I am interested in the evolution and genetic underpinnings of social behaviour in bacteria. During my DPhil, I aim to understand how and why bacteria produce antimicrobials to outcompete each other in the human body. To do this, I am working with longitudinally sampled Staphylococcus aureus isolates from the human nasal cavity to track population changes over time. I also use comparative approaches to understand where social genes are encoded within bacterial genomes. A further understanding of microbial social behaviour will help prevent disease and the evolution of antibiotic resistance, which are important practical applications of my research.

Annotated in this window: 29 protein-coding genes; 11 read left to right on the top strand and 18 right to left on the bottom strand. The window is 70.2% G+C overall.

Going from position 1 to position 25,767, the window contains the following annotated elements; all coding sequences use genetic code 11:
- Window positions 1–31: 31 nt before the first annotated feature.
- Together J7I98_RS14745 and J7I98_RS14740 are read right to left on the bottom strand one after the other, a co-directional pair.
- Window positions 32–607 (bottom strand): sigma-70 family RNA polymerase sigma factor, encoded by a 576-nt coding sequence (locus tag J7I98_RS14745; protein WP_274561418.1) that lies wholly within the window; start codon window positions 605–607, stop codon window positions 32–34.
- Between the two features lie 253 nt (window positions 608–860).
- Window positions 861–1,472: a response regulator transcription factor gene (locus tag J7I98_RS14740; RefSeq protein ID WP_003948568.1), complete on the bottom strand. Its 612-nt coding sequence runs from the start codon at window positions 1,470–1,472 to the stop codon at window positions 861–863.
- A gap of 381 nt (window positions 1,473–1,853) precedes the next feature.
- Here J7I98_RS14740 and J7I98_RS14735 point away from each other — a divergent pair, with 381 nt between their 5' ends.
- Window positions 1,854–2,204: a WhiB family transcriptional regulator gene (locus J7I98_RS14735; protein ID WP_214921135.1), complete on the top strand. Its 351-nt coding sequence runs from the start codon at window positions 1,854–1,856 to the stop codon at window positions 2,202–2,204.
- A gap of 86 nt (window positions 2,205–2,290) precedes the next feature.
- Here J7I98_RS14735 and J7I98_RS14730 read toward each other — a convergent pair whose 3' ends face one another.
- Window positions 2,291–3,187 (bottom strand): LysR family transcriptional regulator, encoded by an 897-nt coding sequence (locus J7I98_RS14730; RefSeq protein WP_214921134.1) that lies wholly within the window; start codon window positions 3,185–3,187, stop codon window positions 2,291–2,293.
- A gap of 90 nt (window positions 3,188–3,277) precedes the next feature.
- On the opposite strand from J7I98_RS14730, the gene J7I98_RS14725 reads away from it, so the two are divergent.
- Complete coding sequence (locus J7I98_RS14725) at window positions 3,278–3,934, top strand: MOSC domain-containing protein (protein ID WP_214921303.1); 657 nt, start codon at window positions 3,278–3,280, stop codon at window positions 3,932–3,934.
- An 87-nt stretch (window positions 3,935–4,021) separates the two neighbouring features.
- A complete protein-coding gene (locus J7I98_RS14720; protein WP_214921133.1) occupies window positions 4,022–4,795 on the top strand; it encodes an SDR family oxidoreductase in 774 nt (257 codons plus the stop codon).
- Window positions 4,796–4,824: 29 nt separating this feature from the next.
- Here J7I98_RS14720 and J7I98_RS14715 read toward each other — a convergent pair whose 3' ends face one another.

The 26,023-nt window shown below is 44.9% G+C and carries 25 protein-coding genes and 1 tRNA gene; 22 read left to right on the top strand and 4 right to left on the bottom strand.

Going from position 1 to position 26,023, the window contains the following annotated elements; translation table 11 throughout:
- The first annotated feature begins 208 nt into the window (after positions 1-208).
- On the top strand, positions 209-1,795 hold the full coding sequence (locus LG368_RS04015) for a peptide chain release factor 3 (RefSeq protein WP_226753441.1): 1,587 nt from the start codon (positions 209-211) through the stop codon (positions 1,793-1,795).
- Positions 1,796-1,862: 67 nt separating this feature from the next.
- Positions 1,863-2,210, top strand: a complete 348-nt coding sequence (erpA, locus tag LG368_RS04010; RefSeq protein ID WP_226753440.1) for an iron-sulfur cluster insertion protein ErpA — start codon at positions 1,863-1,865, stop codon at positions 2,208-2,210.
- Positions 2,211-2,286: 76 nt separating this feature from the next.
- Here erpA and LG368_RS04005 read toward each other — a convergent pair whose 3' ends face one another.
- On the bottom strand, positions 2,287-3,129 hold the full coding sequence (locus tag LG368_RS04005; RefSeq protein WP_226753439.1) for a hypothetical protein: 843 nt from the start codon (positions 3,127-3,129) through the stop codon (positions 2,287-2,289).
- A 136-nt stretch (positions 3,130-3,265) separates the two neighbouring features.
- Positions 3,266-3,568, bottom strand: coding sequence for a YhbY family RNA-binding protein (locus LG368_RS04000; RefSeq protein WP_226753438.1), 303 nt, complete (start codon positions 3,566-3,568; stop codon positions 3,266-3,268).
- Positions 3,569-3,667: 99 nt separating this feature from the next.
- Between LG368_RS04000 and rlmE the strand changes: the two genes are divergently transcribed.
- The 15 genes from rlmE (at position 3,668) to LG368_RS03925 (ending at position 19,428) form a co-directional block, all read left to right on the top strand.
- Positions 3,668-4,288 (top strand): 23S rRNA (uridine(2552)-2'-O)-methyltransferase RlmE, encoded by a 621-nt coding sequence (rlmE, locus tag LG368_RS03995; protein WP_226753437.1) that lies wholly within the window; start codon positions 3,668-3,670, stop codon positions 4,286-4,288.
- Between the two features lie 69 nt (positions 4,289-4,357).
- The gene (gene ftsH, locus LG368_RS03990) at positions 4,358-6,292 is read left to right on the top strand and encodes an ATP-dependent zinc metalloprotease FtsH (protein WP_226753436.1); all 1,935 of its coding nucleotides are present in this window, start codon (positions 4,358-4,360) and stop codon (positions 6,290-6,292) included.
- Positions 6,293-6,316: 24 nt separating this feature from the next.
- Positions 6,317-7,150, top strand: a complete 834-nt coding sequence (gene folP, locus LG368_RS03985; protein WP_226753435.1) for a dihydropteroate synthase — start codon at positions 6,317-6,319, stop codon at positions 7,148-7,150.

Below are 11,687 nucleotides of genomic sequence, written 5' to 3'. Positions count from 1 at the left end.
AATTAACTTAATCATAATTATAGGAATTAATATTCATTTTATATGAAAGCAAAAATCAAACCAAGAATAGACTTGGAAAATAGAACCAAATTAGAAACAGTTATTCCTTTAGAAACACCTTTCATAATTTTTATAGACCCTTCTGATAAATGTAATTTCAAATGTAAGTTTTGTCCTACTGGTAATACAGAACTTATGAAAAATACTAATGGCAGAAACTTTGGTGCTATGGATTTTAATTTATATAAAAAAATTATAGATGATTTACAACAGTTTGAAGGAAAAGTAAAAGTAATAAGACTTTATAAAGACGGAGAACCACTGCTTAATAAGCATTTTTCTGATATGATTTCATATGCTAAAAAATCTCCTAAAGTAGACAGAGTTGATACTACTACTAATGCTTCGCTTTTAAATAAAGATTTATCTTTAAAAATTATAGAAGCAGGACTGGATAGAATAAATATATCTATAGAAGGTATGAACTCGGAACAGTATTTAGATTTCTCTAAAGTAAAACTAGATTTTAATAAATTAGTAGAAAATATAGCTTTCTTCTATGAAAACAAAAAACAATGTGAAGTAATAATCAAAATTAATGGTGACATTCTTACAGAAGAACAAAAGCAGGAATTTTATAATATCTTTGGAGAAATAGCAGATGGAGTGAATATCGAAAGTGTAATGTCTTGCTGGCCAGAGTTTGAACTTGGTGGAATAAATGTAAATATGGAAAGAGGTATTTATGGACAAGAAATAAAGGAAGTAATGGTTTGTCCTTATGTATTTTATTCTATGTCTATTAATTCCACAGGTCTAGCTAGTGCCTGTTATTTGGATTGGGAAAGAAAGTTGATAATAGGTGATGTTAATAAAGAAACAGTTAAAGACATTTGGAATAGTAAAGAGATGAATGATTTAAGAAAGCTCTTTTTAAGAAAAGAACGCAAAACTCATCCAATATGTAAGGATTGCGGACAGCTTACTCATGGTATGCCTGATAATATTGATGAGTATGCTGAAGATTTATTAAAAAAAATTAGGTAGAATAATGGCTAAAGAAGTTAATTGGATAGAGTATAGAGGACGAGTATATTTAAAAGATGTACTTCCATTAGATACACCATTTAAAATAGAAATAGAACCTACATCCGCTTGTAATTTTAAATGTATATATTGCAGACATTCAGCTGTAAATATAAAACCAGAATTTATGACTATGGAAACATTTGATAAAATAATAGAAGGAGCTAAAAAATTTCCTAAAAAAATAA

Before my DPhil, I obtained a First-Class degree in Biological Sciences also at the University of Oxford. My undergraduate research project applied social evolutionary theory to plants, using the model organism Arabidopsis thaliana. My primary focus was to understand the importance of plant cooperation and to determine the function of a candidate cooperative gene (GA5).